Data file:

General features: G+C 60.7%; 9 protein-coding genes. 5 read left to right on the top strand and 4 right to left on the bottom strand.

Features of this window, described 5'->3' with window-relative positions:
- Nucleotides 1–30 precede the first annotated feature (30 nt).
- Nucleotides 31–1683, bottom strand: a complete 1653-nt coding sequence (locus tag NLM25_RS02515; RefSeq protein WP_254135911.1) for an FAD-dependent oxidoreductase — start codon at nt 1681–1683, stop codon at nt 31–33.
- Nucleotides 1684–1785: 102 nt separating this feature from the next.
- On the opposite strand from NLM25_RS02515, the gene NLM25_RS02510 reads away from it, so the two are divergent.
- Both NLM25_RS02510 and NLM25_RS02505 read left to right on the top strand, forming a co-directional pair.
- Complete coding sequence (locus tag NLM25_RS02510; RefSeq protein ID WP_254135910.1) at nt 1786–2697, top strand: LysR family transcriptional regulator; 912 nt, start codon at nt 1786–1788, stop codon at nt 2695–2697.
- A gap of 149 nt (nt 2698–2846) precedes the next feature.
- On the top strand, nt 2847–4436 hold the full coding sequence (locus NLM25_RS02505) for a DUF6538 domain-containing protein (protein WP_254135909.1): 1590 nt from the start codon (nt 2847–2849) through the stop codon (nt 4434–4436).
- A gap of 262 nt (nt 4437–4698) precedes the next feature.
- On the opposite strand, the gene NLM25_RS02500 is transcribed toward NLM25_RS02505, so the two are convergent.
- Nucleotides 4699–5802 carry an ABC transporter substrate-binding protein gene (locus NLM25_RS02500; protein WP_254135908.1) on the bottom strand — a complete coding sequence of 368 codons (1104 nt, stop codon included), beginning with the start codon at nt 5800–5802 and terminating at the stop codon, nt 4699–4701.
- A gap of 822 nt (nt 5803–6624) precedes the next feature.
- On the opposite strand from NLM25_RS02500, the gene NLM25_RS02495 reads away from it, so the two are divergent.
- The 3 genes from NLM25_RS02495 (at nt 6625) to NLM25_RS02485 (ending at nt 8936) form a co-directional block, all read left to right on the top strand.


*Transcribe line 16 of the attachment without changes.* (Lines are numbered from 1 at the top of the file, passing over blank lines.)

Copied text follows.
- The 3 genes from NLM25_RS02495 (at nt 6625) to NLM25_RS02485 (ending at nt 8936) form a co-directional block, all read left to right on the top strand.